hollaback

I was coming home with a small token of celebration for my partner last night. Nothing extravagant, just wanted to take a moment to point out an accomplishment I think is pretty cool. And instead I came home upset, shaken, and thoroughly un-joyful. I showered and shook off the encounter. But I will never forget his face, or the feeling in the pit of my stomach, or the fact that our interaction is part of a web of similar interactions between men and the women they harass (#YesAllWomen). These interactions create a ubiquitous feeling of danger in public places. And instead of jumping to protect the right of women to do whatever the fuck they want to the same degree as men, as a culture we say things like ‘well maybe you shouldn’t bike in that skirt‘ and ‘what do you expect when you dress that way‘ and ‘you shouldn’t be going out alone at night‘ and ‘are you sure you didn’t do anything to lead him on‘ and ‘gosh, can’t you just take a compliment.’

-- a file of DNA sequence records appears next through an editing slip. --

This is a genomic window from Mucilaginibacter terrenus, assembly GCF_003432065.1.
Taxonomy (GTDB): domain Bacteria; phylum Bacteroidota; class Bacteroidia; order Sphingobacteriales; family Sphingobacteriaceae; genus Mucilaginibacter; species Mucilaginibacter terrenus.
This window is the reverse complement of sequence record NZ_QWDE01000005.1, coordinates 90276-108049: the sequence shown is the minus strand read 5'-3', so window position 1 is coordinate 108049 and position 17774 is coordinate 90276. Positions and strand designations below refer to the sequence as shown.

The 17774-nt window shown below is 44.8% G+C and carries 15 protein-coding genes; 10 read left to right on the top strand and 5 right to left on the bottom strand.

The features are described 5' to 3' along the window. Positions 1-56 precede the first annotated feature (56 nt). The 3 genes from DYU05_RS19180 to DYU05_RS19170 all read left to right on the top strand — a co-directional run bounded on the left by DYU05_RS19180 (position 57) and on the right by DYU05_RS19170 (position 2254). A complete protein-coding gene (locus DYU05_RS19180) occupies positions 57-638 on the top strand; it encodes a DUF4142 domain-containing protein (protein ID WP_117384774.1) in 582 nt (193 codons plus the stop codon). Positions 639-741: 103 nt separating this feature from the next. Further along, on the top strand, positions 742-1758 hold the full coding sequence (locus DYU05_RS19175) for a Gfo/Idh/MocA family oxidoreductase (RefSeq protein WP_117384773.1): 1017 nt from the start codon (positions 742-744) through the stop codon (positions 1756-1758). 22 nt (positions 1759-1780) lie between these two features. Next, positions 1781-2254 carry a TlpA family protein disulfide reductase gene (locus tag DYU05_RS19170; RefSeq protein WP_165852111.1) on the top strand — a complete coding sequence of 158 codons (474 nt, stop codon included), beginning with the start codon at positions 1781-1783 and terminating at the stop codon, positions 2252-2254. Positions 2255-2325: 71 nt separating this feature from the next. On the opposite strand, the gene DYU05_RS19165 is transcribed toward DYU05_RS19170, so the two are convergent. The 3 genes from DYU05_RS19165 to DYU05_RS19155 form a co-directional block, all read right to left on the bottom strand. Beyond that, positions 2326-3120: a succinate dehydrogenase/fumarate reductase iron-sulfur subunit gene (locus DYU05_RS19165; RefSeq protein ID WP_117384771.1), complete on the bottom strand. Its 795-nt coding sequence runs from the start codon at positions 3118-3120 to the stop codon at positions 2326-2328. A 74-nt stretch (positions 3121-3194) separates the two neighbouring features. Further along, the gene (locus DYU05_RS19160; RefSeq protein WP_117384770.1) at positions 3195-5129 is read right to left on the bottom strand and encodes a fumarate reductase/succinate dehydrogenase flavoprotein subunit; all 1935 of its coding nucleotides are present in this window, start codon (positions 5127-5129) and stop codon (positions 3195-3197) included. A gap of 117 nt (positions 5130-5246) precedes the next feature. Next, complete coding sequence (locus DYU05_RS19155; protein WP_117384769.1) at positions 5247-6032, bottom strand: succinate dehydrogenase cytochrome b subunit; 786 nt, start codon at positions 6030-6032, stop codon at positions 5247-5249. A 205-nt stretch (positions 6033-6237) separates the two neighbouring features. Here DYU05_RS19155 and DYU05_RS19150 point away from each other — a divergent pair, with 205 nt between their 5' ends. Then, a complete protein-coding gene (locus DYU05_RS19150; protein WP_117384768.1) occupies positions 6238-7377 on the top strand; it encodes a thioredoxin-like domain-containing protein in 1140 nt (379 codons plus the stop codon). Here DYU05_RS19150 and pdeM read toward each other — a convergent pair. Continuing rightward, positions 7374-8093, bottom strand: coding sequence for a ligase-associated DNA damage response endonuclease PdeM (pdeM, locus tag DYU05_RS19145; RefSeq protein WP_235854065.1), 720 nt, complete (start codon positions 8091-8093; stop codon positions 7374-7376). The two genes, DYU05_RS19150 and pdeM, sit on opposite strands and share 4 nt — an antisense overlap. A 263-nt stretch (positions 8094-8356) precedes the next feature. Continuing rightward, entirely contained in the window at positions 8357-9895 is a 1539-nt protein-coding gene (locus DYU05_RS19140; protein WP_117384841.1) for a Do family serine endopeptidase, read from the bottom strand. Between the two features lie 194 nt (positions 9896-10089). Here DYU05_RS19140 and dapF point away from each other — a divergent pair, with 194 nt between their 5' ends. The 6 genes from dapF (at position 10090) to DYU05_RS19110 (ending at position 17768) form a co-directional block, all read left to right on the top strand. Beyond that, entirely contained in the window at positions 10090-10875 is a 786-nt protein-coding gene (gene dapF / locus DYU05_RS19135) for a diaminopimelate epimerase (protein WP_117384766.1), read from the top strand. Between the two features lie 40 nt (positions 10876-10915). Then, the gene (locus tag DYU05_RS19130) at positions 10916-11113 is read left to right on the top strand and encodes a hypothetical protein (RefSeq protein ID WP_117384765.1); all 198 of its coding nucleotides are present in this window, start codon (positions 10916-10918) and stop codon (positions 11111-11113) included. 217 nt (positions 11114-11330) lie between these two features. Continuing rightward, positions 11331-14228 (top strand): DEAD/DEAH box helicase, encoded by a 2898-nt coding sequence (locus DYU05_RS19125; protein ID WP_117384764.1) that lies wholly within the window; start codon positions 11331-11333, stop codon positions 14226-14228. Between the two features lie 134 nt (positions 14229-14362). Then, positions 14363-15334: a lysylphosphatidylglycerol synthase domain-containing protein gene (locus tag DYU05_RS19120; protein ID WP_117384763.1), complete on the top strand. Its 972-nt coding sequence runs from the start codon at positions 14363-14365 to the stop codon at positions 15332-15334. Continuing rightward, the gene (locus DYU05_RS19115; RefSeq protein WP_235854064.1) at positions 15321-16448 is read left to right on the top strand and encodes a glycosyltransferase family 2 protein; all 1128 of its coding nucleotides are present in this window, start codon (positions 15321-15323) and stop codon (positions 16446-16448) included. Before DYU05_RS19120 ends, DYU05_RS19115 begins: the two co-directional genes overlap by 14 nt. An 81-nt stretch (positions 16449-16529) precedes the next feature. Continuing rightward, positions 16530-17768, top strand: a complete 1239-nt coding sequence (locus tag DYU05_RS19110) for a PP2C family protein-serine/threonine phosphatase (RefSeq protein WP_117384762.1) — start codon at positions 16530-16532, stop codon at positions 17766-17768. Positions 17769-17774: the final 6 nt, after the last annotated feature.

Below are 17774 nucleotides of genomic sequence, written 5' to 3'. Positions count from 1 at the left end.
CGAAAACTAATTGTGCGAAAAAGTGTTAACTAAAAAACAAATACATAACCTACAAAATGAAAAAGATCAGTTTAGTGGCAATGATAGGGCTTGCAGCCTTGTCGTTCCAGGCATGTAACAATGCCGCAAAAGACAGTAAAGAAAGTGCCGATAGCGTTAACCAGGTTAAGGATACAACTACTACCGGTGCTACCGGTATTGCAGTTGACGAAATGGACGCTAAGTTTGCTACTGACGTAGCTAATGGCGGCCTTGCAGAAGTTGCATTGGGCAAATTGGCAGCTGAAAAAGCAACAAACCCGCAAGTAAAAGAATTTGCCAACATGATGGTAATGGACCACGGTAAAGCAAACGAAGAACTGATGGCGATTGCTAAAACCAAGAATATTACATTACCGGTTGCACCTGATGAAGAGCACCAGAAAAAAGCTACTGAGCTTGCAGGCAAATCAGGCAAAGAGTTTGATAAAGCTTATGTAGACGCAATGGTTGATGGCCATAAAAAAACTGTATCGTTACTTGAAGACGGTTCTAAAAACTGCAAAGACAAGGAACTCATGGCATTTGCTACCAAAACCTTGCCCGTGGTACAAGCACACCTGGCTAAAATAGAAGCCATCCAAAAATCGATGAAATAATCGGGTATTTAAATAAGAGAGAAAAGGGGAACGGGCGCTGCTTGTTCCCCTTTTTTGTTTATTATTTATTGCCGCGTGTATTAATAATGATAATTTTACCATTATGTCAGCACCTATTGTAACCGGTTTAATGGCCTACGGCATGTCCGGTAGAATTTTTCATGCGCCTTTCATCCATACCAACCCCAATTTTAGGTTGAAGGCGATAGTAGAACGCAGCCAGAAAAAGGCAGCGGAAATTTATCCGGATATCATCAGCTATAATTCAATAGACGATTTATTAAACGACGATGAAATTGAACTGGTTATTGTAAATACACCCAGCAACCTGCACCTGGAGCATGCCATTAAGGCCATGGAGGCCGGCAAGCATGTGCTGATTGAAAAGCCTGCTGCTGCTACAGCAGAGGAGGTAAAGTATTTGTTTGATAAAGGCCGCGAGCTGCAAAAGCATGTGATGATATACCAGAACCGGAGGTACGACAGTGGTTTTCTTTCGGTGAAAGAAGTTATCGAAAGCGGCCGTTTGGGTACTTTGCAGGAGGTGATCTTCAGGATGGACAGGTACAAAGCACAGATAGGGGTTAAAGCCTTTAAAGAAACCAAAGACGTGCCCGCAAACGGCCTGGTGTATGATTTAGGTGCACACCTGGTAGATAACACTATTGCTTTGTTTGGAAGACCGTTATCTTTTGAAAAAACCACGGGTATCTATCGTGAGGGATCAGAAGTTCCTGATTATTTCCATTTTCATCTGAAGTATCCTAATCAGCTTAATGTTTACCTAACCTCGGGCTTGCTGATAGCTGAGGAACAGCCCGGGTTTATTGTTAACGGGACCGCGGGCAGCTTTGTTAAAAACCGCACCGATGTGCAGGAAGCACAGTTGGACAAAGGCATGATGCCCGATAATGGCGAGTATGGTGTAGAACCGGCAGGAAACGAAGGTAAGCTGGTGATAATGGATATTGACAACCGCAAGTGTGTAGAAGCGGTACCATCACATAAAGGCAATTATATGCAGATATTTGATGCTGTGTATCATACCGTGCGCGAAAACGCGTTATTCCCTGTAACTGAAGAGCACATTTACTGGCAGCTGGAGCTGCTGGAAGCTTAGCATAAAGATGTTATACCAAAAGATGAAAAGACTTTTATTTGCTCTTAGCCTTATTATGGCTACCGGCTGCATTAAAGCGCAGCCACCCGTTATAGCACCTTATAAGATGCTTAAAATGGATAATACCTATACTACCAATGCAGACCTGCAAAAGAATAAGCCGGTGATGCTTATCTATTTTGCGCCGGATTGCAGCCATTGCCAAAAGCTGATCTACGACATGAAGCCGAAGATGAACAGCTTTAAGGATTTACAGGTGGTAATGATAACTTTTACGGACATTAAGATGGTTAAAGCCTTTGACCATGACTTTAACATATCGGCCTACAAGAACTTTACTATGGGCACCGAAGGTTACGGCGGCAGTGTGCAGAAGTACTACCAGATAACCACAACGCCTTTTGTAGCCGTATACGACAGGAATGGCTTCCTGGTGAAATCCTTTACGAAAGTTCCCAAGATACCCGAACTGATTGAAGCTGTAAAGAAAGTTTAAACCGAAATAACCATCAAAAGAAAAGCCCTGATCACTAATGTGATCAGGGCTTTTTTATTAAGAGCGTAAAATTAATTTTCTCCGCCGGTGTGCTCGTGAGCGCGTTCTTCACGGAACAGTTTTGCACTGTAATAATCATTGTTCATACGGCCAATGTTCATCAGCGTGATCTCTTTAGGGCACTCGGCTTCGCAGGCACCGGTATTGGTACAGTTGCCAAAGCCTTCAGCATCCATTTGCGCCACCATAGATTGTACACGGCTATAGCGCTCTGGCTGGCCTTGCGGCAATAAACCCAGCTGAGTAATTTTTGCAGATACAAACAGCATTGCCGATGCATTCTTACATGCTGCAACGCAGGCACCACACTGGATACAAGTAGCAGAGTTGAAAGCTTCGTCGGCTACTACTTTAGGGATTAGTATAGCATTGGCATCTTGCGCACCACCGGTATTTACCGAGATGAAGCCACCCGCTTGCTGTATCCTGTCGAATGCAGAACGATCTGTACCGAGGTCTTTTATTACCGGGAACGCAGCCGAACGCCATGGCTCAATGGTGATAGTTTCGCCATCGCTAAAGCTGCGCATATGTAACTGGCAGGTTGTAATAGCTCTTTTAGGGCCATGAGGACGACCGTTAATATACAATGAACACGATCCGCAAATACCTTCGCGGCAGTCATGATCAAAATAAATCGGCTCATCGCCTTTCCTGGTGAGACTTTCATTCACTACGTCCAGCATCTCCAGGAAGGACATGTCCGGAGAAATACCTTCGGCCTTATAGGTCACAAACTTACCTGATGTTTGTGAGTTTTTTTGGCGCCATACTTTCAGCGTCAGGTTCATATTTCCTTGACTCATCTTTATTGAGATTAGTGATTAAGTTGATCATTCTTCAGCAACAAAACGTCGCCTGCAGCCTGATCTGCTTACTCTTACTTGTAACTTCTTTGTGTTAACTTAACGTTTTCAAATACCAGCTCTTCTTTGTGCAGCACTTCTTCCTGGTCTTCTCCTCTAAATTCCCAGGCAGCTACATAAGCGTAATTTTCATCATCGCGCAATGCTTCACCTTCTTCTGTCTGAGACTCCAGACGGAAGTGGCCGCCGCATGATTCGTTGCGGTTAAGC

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And I said the same thing to myself. You shouldn’t have engaged with him, you shouldn’t have cursed at him. But fuck that. I did what any reasonable person would have done when they were shouted at. I’m not going to stay quiet because you have some ego-maniacle malfunction. Fuck you bro. I am still gonna bike and sing up and down the east side of this island. I’m gonna go to yoga, run errands, meet up with friends and commute to my fucking big girl job. And I’m going to always wear a helmet because fucking safety. More and more women are biking, so you’ll have to get used to us, or relinquish the road. Sparkle and I aren’t going anywhere. And neither are my thighs. Grow up. Shut up. Get a helmet, and while you’re at it try seeing women as actual human beings. Maybe then we can all get where we are going a little more safely.